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#FreeArturo Petition To Transfer Polar Bear From Swelteringly Hot Zoo Passes 400,000 Signatures

19/07/2014 16:07 BST | Updated 19/07/2014 16:59 BST

A petition to free an elderly polar bear, dubbed the world's saddest animal from the sweltering heat of his current zoo has passed 400,000 signatures.

Arturo, the only polar bear in Argentina, is living in an enclosure in Mendoza, hundreds of miles west of Buenos Aires.

Specialists and activists are lobbying to transfer him to a zoo in Winnipeg, Canada to spare him from the Argentine heat.

Now, a petition to Argentine president for his transfer has passed 400, signatures.

polar bear buenos aires

Arturo is unable to swim and cannot escape the heat of his enclosure

The petition, which is addressed to Argentine president Christina Fernandez de Kirchner, says: "We ask that you exercise your authority so the polar bear Arturo, who lives in deplorable conditions in the Mendoza Zoo, is moved to Assiniboine Park Zoo in Canada, where a natural habitat and a better life is awaiting him.

"We plead that you intervene on this issue and ask the officials in Mendoza, who have the polar bear Arturo prisoner, to accept Arturo's transfer to the reserve so he can live in suitable conditions.

"In December 2012, a polar bear died in Buenos Aires due to heat, causing unease in Argentina and in the international community."

According to the petition, Arturo cannot, meaning he cannot escape the sweltering temperatures.

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Arturo, "World's Saddest" Polar Bear, At Argentina Zoo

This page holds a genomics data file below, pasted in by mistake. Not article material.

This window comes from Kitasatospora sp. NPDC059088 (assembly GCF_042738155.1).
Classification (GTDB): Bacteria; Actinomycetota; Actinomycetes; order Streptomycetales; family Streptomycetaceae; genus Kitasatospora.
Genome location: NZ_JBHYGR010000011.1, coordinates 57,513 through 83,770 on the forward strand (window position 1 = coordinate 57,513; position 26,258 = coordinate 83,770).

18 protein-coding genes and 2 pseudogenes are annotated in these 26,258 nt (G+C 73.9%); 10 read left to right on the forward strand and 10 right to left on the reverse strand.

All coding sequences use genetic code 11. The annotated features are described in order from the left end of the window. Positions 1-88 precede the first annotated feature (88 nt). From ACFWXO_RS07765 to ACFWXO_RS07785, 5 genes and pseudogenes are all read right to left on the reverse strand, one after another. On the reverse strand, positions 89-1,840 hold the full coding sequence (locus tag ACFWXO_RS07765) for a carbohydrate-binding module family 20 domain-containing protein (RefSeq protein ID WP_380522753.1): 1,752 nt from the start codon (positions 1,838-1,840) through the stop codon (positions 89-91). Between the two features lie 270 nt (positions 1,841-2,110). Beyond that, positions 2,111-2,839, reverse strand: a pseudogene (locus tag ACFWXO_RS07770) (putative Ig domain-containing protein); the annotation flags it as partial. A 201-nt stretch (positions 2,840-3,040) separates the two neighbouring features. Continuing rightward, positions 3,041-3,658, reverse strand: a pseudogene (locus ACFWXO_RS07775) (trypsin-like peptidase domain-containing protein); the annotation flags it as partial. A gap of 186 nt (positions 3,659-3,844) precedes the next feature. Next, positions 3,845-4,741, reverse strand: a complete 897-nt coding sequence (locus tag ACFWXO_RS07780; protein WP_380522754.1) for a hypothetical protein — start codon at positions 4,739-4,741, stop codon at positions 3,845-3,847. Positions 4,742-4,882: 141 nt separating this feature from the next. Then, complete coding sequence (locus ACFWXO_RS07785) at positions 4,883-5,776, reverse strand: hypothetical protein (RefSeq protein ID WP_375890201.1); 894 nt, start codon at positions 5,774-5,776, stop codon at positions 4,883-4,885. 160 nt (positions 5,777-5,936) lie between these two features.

It adds: "Say no to death and suffering! Help Mendoza be part of change, be part of the future. Help Mendoza go back to being good news to the world!"

Arturo has earned the support of former Republican presidential candidate New Gingrich, who took to Facebook to urge people to sign the petition.

“If you love animals the way I do, you're going to want to sign the petition to save the Argentinean polar bear, Arturo,” Gingrich said. “This is very sad, and he should be saved.”

Arturo cannot transfer to Winnipeg because his medical records do not go back far enough, The Winnipeg Sun reported in February.

"There are very strict regulations that must be met to bring an animal into Canada," Don Peterkin, chief operations officer at the Assiniboine Park Conservancy, told the paper.

"These regulations are in place to ensure the health and welfare of animals and animal-related industries so without the proper health records in place it's simply not possible to obtain the permits required."